Digital innovation is being brought to bear in saving African rhinoceroses from being butchered by poachers. The potentially life-saving system has been developed by a team of researchers at Chester University.
Using satellite tracking, video and audio recording, and heart rate monitor will enable rangers to keep a close watch on individual animals and trigger helicopter responses to combat threats to this endangered species. The system has been dubbed “horn cam” because the audiovisual system is embedded in one of the rhino’s horns.
The official name of the system is Protect Rapid (Real-time Anti-Poaching Intelligence Device) and it is set to revolutionise the fight against poachers, not only for the protection of rhinos, but also other endangered species such as tigers and elephants as the technology is refined. Apart from the horn-mounted kit, there is also a GPS satellite tracking collar with a heart rate monitor.
Protect is an international team of conservation and animal welfare experts dedicated to finding innovative solutions to the most pressing issues facing the natural world and is sponsoring the Chester University project. Steve Piper, a director at Protect, said, “Proof of concept research is complete, and our South African team are in the field fine-tuning prototypes with anti-poaching forces… The figures make it painfully clear; there is no time to waste, the tide has to be turned and the Protect Rapid can do it; the only thing heading for extinction over the next decade is poaching itself.”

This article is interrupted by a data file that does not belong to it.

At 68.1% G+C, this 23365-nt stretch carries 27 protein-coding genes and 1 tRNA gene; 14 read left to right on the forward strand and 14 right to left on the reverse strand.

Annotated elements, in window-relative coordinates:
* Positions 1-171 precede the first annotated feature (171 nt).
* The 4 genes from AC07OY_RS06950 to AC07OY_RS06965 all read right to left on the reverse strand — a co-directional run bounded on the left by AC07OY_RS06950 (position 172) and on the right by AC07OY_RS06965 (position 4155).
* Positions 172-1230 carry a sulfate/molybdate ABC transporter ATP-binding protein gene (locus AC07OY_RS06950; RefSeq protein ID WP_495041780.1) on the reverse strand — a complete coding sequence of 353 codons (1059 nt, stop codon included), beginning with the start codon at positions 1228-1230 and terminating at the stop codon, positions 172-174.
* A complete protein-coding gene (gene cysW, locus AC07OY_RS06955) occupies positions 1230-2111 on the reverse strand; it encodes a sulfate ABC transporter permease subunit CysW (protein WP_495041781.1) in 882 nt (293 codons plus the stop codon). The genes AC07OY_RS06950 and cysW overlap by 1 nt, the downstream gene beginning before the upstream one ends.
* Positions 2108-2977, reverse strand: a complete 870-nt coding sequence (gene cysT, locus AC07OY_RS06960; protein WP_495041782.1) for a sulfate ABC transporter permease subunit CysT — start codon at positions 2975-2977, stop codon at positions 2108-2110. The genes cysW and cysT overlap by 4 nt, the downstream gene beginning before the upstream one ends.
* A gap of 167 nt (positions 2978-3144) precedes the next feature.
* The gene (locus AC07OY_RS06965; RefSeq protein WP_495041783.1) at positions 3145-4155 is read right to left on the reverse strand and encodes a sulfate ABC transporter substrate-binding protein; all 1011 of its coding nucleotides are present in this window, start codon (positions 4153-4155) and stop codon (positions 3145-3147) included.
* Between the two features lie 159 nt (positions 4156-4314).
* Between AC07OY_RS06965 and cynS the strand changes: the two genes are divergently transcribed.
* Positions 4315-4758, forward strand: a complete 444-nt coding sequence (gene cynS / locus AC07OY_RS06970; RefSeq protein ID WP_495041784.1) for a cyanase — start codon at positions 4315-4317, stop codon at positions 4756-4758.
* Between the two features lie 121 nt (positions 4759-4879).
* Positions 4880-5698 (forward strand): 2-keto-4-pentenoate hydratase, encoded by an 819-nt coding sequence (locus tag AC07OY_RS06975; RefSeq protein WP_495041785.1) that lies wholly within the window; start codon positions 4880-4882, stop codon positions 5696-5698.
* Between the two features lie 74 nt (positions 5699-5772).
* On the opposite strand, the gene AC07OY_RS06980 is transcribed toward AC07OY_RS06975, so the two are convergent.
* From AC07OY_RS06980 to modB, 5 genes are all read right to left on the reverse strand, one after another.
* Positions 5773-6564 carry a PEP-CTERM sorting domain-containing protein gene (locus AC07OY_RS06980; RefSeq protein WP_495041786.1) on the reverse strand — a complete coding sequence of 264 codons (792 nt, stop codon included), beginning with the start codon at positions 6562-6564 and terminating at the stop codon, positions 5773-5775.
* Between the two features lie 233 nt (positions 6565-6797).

Comedian Ricky Gervais is one of Protect’s celebrity supporters: “The killing won’t stop unless we increase those chances and the Protect Rapid does just that. We finally have the technology to catch these people red handed, and if they know that then they’ll think twice before killing another beautiful rhino. Finally we might have a fighting chance of saving this astonishing species from extinction, I strongly urge everyone to support this project.”
The South Africa trial is being overseen by Dr Paul O’Donoghue, the Chester University research leader. He is concerned that, despite armed patrols being deployed to protect rhinos, one animal is killed every six hours in Africa – and poaching is on the increase.
“The issues are many, but there’s far too much money at stake to believe that legislation alone can make the difference. We had to find a way to protect these animals effectively in the field; the killing has to be stopped,” he said.
Initially, the Rapid system may not save the lives of rhinos but it will eventually make poaching uneconomical by preventing the attackers from harvesting the valuable parts of the animals before the ranges arrive in their helicopter. The cameras will also assist the authorities in capturing the poachers and successfully prosecuting them in the courts.
When monitoring sites become operational next year, the system will be triggered when a change in the heart rate of a rhino is detected. A quick visual check will ascertain the cause of this and a helicopter will be deployed to arrive at the site within minutes.
Mounting the camera is a harmless procedure of anaesthetising the rhino, drilling a hole through one of the horns to fit the camera inside, and attaching the transmitter to the camera.
The efforts of the chest. The team is being aided by organisations such as Humane Society International, which is currently working with the Vietnam government to reduce demand for rhino horn through an education and outreach programme.